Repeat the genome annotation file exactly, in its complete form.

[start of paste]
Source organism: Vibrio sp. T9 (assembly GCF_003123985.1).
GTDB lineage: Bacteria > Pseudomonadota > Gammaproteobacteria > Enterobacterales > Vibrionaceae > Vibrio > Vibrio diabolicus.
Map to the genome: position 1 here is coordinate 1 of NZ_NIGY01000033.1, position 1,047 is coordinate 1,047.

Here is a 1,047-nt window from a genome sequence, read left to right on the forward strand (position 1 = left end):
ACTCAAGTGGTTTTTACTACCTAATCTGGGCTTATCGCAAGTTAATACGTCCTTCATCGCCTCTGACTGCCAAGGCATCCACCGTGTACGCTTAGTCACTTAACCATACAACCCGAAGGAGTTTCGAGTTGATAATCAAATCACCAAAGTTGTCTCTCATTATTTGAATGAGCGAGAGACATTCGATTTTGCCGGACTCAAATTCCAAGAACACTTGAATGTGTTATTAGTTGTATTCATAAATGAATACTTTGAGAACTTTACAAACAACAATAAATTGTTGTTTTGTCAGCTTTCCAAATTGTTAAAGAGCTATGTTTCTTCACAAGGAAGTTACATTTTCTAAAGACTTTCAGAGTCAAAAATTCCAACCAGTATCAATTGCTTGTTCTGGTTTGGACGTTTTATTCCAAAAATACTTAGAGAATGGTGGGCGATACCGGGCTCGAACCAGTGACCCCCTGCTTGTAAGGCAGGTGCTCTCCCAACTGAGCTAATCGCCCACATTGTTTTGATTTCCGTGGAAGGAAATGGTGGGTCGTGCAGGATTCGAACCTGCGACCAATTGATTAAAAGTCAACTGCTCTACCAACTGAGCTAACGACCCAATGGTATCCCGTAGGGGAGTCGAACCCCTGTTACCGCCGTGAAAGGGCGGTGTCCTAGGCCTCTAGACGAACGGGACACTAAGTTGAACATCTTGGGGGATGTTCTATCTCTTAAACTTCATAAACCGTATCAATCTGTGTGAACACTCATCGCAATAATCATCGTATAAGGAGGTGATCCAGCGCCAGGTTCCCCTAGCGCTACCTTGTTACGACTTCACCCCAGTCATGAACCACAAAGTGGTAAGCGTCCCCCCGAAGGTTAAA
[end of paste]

Source organism: Vibrio sp. T9 (assembly GCF_003123985.1).
GTDB lineage: Bacteria > Pseudomonadota > Gammaproteobacteria > Enterobacterales > Vibrionaceae > Vibrio > Vibrio diabolicus.
Map to the genome: position 1 here is coordinate 1 of NZ_NIGY01000033.1, position 1,047 is coordinate 1,047.

Here is a 1,047-nt window from a genome sequence, read left to right on the forward strand (position 1 = left end):
ACTCAAGTGGTTTTTACTACCTAATCTGGGCTTATCGCAAGTTAATACGTCCTTCATCGCCTCTGACTGCCAAGGCATCCACCGTGTACGCTTAGTCACTTAACCATACAACCCGAAGGAGTTTCGAGTTGATAATCAAATCACCAAAGTTGTCTCTCATTATTTGAATGAGCGAGAGACATTCGATTTTGCCGGACTCAAATTCCAAGAACACTTGAATGTGTTATTAGTTGTATTCATAAATGAATACTTTGAGAACTTTACAAACAACAATAAATTGTTGTTTTGTCAGCTTTCCAAATTGTTAAAGAGCTATGTTTCTTCACAAGGAAGTTACATTTTCTAAAGACTTTCAGAGTCAAAAATTCCAACCAGTATCAATTGCTTGTTCTGGTTTGGACGTTTTATTCCAAAAATACTTAGAGAATGGTGGGCGATACCGGGCTCGAACCAGTGACCCCCTGCTTGTAAGGCAGGTGCTCTCCCAACTGAGCTAATCGCCCACATTGTTTTGATTTCCGTGGAAGGAAATGGTGGGTCGTGCAGGATTCGAACCTGCGACCAATTGATTAAAAGTCAACTGCTCTACCAACTGAGCTAACGACCCAATGGTATCCCGTAGGGGAGTCGAACCCCTGTTACCGCCGTGAAAGGGCGGTGTCCTAGGCCTCTAGACGAACGGGACACTAAGTTGAACATCTTGGGGGATGTTCTATCTCTTAAACTTCATAAACCGTATCAATCTGTGTGAACACTCATCGCAATAATCATCGTATAAGGAGGTGATCCAGCGCCAGGTTCCCCTAGCGCTACCTTGTTACGACTTCACCCCAGTCATGAACCACAAAGTGGTAAGCGTCCCCCCGAAGGTTAAA